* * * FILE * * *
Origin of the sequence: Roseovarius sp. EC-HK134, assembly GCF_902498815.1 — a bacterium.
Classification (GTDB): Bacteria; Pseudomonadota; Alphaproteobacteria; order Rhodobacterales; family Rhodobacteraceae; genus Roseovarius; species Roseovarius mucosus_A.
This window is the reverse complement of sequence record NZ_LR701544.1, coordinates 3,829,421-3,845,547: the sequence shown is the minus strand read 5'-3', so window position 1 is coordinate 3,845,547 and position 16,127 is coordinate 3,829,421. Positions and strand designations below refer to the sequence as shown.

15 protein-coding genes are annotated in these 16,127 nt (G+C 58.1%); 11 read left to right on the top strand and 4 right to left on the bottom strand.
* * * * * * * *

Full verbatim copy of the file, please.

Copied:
Origin of the sequence: Roseovarius sp. EC-HK134, assembly GCF_902498815.1 — a bacterium.
Classification (GTDB): Bacteria; Pseudomonadota; Alphaproteobacteria; order Rhodobacterales; family Rhodobacteraceae; genus Roseovarius; species Roseovarius mucosus_A.
This window is the reverse complement of sequence record NZ_LR701544.1, coordinates 3,829,421-3,845,547: the sequence shown is the minus strand read 5'-3', so window position 1 is coordinate 3,845,547 and position 16,127 is coordinate 3,829,421. Positions and strand designations below refer to the sequence as shown.

15 protein-coding genes are annotated in these 16,127 nt (G+C 58.1%); 11 read left to right on the top strand and 4 right to left on the bottom strand.